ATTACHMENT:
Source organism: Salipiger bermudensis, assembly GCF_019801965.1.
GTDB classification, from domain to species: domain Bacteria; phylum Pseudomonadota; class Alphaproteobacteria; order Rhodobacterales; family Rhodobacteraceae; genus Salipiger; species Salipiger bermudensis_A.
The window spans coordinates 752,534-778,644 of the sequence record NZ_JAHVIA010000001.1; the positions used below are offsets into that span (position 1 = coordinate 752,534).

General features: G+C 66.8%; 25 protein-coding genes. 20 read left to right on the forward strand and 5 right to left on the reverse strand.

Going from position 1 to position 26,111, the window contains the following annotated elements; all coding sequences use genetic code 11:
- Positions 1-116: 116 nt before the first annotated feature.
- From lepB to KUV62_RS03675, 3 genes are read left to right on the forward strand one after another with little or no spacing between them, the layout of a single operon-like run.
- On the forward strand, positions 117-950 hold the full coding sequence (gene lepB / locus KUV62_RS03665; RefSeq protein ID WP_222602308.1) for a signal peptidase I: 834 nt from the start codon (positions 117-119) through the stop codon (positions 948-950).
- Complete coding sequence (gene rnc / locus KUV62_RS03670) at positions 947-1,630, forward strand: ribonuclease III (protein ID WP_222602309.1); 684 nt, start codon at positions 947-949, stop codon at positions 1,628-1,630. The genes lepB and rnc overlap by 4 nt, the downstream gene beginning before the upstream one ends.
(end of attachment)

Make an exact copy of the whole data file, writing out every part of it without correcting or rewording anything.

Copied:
Source organism: Salipiger bermudensis, assembly GCF_019801965.1.
GTDB classification, from domain to species: domain Bacteria; phylum Pseudomonadota; class Alphaproteobacteria; order Rhodobacterales; family Rhodobacteraceae; genus Salipiger; species Salipiger bermudensis_A.
The window spans coordinates 752,534-778,644 of the sequence record NZ_JAHVIA010000001.1; the positions used below are offsets into that span (position 1 = coordinate 752,534).

General features: G+C 66.8%; 25 protein-coding genes. 20 read left to right on the forward strand and 5 right to left on the reverse strand.

Going from position 1 to position 26,111, the window contains the following annotated elements; all coding sequences use genetic code 11:
- Positions 1-116: 116 nt before the first annotated feature.
- From lepB to KUV62_RS03675, 3 genes are read left to right on the forward strand one after another with little or no spacing between them, the layout of a single operon-like run.
- On the forward strand, positions 117-950 hold the full coding sequence (gene lepB / locus KUV62_RS03665; RefSeq protein ID WP_222602308.1) for a signal peptidase I: 834 nt from the start codon (positions 117-119) through the stop codon (positions 948-950).
- Complete coding sequence (gene rnc / locus KUV62_RS03670) at positions 947-1,630, forward strand: ribonuclease III (protein ID WP_222602309.1); 684 nt, start codon at positions 947-949, stop codon at positions 1,628-1,630. The genes lepB and rnc overlap by 4 nt, the downstream gene beginning before the upstream one ends.